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” I lived at my brother’s place. Once my brother’s wife and I were out to purchase something from a shop, it’s a small village, it comes after Hassan, it’s called Salgami. On our way back home we saw two foreigners, a couple, they were cycling. My brother’s wife said in astonishment, “Look how these English people are cycling in our village. I think they like to see villages.” She continued, “If you work at an English person’s house you will earn well enough, they’ll offer you good food, nice and rich food. Imagine, if I was not married, I would have worked at an English person’s house. I would have eaten the same food as they did, I would be happy and jolly. “
I said, “Ayyayappa! English person’s house? A big NO to their house. They eat insects, they eat all kinds of meat, they eat cow’s meat, pig’s meat and what not! And a few also eat insects.” I said this as I had watched in television; in a few shows which showed them eating many creatures “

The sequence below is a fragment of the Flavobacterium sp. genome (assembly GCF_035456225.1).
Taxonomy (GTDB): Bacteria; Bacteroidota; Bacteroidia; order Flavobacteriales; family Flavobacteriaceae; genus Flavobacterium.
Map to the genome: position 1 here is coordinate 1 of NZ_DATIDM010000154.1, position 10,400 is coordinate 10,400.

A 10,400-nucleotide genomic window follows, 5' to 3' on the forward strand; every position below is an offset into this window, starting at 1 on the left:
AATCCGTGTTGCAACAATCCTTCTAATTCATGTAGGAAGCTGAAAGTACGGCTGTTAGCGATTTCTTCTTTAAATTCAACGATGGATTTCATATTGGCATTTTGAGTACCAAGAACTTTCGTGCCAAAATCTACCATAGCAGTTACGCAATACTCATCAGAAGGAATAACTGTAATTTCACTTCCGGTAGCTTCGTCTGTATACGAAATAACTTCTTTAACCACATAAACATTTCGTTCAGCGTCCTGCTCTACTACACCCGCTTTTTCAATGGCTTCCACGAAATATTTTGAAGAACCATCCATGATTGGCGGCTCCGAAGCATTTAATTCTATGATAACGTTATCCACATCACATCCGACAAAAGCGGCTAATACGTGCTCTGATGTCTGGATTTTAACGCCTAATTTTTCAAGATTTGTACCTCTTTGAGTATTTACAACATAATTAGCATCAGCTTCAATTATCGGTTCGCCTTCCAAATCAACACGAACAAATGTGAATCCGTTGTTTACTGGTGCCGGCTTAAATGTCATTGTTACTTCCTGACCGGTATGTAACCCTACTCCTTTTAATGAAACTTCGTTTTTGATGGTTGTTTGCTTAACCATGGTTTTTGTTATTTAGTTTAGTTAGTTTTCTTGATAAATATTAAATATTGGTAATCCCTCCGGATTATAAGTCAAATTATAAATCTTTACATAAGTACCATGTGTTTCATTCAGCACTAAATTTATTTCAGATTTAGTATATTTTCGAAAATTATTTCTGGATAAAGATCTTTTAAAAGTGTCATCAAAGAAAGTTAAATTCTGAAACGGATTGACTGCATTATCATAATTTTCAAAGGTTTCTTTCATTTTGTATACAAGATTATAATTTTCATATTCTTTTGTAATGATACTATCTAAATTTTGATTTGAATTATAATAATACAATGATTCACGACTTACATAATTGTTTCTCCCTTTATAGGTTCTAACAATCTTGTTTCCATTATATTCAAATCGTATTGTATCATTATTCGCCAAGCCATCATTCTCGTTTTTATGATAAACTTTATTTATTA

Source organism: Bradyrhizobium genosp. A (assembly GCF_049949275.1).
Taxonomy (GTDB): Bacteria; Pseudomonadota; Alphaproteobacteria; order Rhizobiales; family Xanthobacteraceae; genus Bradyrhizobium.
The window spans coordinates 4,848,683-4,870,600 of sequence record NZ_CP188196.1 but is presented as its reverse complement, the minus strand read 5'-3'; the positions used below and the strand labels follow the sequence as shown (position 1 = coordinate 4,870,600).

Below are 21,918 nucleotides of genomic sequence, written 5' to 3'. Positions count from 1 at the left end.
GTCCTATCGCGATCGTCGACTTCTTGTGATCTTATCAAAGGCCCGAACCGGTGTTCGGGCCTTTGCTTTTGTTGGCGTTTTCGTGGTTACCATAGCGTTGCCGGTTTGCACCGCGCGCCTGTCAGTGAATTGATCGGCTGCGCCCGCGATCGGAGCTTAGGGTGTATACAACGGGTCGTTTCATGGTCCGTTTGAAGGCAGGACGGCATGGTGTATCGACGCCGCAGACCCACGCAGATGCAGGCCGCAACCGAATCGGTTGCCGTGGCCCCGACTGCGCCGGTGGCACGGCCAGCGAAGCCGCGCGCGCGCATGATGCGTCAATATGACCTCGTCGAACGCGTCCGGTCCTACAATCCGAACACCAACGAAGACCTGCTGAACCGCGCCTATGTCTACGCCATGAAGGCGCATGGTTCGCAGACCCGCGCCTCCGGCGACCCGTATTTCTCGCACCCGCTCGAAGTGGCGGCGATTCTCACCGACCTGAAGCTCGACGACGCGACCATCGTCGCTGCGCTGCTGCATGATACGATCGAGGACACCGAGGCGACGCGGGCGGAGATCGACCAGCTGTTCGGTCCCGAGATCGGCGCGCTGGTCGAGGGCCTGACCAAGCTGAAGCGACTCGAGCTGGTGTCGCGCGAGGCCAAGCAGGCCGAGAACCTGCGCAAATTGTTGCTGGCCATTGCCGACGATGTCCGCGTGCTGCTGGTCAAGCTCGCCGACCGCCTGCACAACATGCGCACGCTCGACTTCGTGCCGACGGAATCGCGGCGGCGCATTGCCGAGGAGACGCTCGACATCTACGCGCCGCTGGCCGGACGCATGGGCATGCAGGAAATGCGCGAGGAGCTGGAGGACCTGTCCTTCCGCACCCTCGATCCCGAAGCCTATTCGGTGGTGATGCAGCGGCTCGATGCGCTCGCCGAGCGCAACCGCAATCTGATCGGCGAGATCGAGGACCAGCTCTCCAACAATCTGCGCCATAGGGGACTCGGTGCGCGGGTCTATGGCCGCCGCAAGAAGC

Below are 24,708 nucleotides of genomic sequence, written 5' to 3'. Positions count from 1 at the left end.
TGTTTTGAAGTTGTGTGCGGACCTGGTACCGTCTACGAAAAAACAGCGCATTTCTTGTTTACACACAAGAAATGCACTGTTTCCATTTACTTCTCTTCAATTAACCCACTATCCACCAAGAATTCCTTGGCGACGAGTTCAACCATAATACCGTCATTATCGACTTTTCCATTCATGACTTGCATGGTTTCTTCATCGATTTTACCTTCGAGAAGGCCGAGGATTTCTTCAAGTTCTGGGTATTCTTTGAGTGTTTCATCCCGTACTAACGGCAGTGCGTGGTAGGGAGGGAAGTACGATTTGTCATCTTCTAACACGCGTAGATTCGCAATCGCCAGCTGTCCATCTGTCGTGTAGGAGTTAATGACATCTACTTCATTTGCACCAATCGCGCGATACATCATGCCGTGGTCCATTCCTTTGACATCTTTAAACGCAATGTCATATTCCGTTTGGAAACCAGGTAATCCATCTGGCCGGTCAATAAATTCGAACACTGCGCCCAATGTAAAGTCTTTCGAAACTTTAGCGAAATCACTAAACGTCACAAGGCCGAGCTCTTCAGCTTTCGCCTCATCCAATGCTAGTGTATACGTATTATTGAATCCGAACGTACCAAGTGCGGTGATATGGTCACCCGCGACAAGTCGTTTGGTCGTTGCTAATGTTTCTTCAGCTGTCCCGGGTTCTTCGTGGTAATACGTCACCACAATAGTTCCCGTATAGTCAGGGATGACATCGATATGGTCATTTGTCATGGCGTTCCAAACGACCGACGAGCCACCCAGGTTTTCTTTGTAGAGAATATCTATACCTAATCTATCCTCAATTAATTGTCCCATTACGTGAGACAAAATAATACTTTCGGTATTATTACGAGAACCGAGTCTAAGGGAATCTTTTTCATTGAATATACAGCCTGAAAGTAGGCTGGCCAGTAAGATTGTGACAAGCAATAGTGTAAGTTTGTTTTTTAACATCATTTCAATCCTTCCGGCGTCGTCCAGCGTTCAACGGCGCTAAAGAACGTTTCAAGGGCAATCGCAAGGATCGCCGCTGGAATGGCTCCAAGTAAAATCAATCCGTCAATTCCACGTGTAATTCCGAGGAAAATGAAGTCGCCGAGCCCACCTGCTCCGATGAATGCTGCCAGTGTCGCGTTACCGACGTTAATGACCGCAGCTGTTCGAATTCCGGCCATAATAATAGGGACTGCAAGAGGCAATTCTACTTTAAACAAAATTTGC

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these are previous guests Simon and Fiona and we’re reliably informed that they don’t eat insects in Cheshire.

She said, “It’s not necessary that everyone eats. The ones who eat will eat and there are the ones who don’t eat at all. “
Later we reached home.

After 6 months, I came to Mysore. Look what happened with me? The same thing what my brother’s wife had said, I got a job at an Englishman’s house. I remember Stephen had asked for a maid for this house, a girl or an old lady. I was lucky to find his house and he was lucky to find me.
I was wondered thinking about all kinds of meat I might have to cook. Later I heard it from Vasanth that Stephen was looking for only vegetarian food to be cooked. “Thank God!” I was relieved.
I eat chicken, mutton and fish. I can cook them all but if it was any other meat I wouldn’t have touched it. I would have reluctantly said “NO” to cook any other meat.

Farrell Footnote

Vasanth with his trusty auto rickshaw (not its not a tuk tuk!) provides a great ‘Fare’s Fare’ service to our guests. I met him hustling for a fare when I arrived in Mysore on my very first trip after a few days in Bangalore. He’s become a great friend and an invaluable source of help and support.